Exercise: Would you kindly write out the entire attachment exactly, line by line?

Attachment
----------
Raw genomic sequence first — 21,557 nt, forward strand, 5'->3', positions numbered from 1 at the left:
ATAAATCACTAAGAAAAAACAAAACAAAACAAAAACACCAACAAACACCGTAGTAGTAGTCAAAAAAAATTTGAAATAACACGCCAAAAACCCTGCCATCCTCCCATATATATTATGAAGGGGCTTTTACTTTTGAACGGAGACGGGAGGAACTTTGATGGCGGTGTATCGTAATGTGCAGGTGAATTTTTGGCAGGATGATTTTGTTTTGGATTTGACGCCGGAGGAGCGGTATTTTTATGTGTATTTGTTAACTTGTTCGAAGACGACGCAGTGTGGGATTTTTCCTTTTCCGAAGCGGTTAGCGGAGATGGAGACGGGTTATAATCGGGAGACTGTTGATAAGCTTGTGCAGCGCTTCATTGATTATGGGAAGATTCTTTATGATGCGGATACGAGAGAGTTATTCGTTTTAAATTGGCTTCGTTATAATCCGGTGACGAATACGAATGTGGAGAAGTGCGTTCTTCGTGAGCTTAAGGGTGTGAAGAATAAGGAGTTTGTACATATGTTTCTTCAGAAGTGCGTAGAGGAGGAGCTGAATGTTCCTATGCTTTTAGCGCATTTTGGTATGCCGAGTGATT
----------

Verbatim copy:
Raw genomic sequence first — 21,557 nt, forward strand, 5'->3', positions numbered from 1 at the left:
ATAAATCACTAAGAAAAAACAAAACAAAACAAAAACACCAACAAACACCGTAGTAGTAGTCAAAAAAAATTTGAAATAACACGCCAAAAACCCTGCCATCCTCCCATATATATTATGAAGGGGCTTTTACTTTTGAACGGAGACGGGAGGAACTTTGATGGCGGTGTATCGTAATGTGCAGGTGAATTTTTGGCAGGATGATTTTGTTTTGGATTTGACGCCGGAGGAGCGGTATTTTTATGTGTATTTGTTAACTTGTTCGAAGACGACGCAGTGTGGGATTTTTCCTTTTCCGAAGCGGTTAGCGGAGATGGAGACGGGTTATAATCGGGAGACTGTTGATAAGCTTGTGCAGCGCTTCATTGATTATGGGAAGATTCTTTATGATGCGGATACGAGAGAGTTATTCGTTTTAAATTGGCTTCGTTATAATCCGGTGACGAATACGAATGTGGAGAAGTGCGTTCTTCGTGAGCTTAAGGGTGTGAAGAATAAGGAGTTTGTACATATGTTTCTTCAGAAGTGCGTAGAGGAGGAGCTGAATGTTCCTATGCTTTTAGCGCATTTTGGTATGCCGAGTGATT